Tuesday, March 4, 2008

Restaurant: The Smith

When it comes to eating out I have a number of pet peeves, but maybe one of the biggest is people who go to a restaurant with no idea what to expect, or unrealistic expectations. Going to a diner and expecting a 4 star meal with perfect service and delicious fish is a pipe dream. Going to a steak house, and thinking you are going to find a delicate piece of sushi is possible, but then why go to a steak house? It never hurts to get some idea of what to expect from a place before actually stepping in the door so that you won’t be really disappointed and you can judge the meal and experience in the context of what the owners and chef are trying to present.

With that rant out of the way, The Smith is just that type of restaurant that anyone who goes should make sure they know what to expect. I originally described it to someone as a laid back American style pub and I think that this is probably the best description you can give it. Seemingly trying to walk the fine line between fancy cuisine and the NYU college crowd that is right next door, The Smith has some nice touches for a space that used to house a Pizzeria Uno (R.I.P. – Steve you owe me a dollar). A long bar to the right when you walk in often has single diners or couples either cozying up to some unique and tasty drinks, or eating and chatting with the overly friendly bartenders. A large amount of wooden booths and tables go well with the bathroom like tiling of the floor and the dish towel napkins. Decor aside, they annoyingly will not seat you until your entire party has arrived, a policy that always irks me if at least 2 people are already there.

The wine list is relatively inexpensive, and features a “big carafe” which is well worth the money. We ordered a Malbec and discovered that it is the equivalent of almost 2 bottles. The small glasses make it feel like you are drinking a lot, and needless to say don’t drive home if you split the carafe with one other person. Since the restaurant can get very crowded and loud I suggest going earlier rather than later, but then again it is New York and if you want a quiet restaurant, you can go to North Dakota. The simple salad of arugula, shaved fennel, Parmesan with lemon and olive oil was a nice combination of flavors. The peppery arugula balanced surprisingly well with the fennel and savory Parmesan to make for a refreshingly light salad. The other appetizer on the table was a rich garlic butter and oregano plate of shrimp generously splashed with a sweet balsamic vinegar. Although a small portion (it is an appetizer after all) it was deliciously creamy and savory with the sweetness of the cooked garlic and butter playing quite well with the acidic sweetness of the balsamic.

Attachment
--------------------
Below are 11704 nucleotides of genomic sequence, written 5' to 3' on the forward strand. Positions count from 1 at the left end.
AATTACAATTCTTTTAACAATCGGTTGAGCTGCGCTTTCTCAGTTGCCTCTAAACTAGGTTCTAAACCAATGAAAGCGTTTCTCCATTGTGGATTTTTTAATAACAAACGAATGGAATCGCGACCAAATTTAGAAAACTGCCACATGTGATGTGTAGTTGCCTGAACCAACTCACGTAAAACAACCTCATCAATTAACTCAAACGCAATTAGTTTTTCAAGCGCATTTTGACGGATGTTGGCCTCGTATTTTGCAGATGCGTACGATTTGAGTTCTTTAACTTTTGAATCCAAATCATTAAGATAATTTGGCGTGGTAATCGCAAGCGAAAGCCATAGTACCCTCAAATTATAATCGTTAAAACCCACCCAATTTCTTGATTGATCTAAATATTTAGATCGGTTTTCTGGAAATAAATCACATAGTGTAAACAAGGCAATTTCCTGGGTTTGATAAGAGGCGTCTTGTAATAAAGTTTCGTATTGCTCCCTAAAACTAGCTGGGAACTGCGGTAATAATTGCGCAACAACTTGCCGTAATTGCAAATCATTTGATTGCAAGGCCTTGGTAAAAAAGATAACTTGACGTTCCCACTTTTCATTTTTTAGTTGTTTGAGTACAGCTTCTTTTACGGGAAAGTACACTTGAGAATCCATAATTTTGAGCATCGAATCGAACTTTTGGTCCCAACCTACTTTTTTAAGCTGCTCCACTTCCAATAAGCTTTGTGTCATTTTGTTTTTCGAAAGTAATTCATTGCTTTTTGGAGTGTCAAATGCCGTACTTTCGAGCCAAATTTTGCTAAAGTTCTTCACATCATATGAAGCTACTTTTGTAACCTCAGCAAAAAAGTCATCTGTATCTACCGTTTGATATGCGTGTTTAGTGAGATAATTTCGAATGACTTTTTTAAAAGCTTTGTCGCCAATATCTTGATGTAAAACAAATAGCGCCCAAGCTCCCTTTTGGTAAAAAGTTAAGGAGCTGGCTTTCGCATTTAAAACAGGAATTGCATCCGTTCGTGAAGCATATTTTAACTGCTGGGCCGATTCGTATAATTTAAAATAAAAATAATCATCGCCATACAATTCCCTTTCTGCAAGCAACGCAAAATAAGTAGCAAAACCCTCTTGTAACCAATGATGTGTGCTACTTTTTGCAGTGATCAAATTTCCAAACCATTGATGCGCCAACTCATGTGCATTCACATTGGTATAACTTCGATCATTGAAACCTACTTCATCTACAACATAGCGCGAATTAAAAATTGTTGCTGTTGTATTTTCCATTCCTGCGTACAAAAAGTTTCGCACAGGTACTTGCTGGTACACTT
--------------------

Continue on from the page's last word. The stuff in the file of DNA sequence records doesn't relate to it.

Main courses are a nice range from steaks and pasta, to fish, chicken and vegetarian options. Our table shared the Skate, Vegetable Bibimbap, and Roasted Cod, with sides of brussel sprouts, and of course, spinach. The bibimbap was a bit overly spicy and you could barely taste any of the other vegetables or egg throughout because of the overpowering heat. Good heat accentuates a dish, bad heat, in this case, ruined it and made it just slightly above edible. The fish dishes, luckily, were much better. The skate was tender and meaty, living up to it's name as the poor mans lobster. Paired with the indulgent brown butter sauce and fried capers the contrast of the butter and the pickly capers made for an exquisite finish to each bite. The roasted cod also had a nice contrast, but more so in texture than in flavor. The chunky soft tomato sauce was a mild flavor, as was the chickpeas and almonds, but the crunch of the latter made for a surprisingly pleasant combo when eaten in the same bite. Brussel sprouts, long the vain of my existence, were edible. They seemed like they may have been flash fried, and had some orange zest, which almost masked how disgusting brussel sprouts truly are. Oil was the undoing of the spinach, with just a little too much left on the plate making it good, but not great.

Dessert, although probably not worth saving room for, is meant to be fun and a little different, like everything else at The Smith. The old school ice cream sundae attempts to make a comeback, as does a few other childhood favorites, like what I ordered - birthday cake. That's right, birthday cake. I ordered it just out of pure entertainment value and it comes with a candle and Happy B-day frosted on it. Sadly, the waitress opted to not sing as she brought it over, which was slightly disappointing. The cake itself tasted, well, like the same cake you have at the office for a birthday, or a cheap child's cake when the parents spent all the money on the bad clown and the rental space.

Ok, since this got so long, I would summarize this by saying The Smith is a nice place to head to for an easy going casual dinner with a slight twist, but most likely evolve into a neighborhood spot. Then again, it would also be perfect for a group of 4+ to get together for a fun and lively dinner.

The Smith (Not the one who kills zombies and robots)

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